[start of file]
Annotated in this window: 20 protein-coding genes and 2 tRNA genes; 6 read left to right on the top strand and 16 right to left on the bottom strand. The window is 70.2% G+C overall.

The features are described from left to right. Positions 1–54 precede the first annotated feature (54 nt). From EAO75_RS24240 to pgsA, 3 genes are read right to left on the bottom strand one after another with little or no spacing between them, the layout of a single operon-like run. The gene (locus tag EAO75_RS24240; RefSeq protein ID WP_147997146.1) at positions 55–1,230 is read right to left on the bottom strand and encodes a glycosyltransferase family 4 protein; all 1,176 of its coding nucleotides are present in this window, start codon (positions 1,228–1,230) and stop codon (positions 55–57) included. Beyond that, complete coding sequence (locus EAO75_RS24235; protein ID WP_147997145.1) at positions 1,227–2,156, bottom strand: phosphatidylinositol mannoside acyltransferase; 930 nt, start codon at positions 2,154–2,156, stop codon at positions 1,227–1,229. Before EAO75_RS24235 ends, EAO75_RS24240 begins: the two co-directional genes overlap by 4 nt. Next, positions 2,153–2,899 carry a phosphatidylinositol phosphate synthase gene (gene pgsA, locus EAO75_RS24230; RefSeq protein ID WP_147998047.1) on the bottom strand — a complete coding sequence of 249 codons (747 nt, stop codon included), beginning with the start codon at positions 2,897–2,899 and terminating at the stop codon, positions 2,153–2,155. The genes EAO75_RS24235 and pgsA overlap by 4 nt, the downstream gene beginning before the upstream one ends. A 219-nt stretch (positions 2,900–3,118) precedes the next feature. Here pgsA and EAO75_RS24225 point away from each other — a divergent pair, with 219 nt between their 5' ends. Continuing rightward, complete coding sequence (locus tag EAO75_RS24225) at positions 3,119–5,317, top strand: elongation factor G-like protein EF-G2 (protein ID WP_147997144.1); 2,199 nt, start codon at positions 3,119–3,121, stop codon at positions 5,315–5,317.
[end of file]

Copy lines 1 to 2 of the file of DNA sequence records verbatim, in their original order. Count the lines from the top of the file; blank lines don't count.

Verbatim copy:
Annotated in this window: 20 protein-coding genes and 2 tRNA genes; 6 read left to right on the top strand and 16 right to left on the bottom strand. The window is 70.2% G+C overall.

The features are described from left to right. Positions 1–54 precede the first annotated feature (54 nt). From EAO75_RS24240 to pgsA, 3 genes are read right to left on the bottom strand one after another with little or no spacing between them, the layout of a single operon-like run. The gene (locus tag EAO75_RS24240; RefSeq protein ID WP_147997146.1) at positions 55–1,230 is read right to left on the bottom strand and encodes a glycosyltransferase family 4 protein; all 1,176 of its coding nucleotides are present in this window, start codon (positions 1,228–1,230) and stop codon (positions 55–57) included. Beyond that, complete coding sequence (locus EAO75_RS24235; protein ID WP_147997145.1) at positions 1,227–2,156, bottom strand: phosphatidylinositol mannoside acyltransferase; 930 nt, start codon at positions 2,154–2,156, stop codon at positions 1,227–1,229. Before EAO75_RS24235 ends, EAO75_RS24240 begins: the two co-directional genes overlap by 4 nt. Next, positions 2,153–2,899 carry a phosphatidylinositol phosphate synthase gene (gene pgsA, locus EAO75_RS24230; RefSeq protein ID WP_147998047.1) on the bottom strand — a complete coding sequence of 249 codons (747 nt, stop codon included), beginning with the start codon at positions 2,897–2,899 and terminating at the stop codon, positions 2,153–2,155. The genes EAO75_RS24235 and pgsA overlap by 4 nt, the downstream gene beginning before the upstream one ends. A 219-nt stretch (positions 2,900–3,118) precedes the next feature. Here pgsA and EAO75_RS24225 point away from each other — a divergent pair, with 219 nt between their 5' ends. Continuing rightward, complete coding sequence (locus tag EAO75_RS24225) at positions 3,119–5,317, top strand: elongation factor G-like protein EF-G2 (protein ID WP_147997144.1); 2,199 nt, start codon at positions 3,119–3,121, stop codon at positions 5,315–5,317.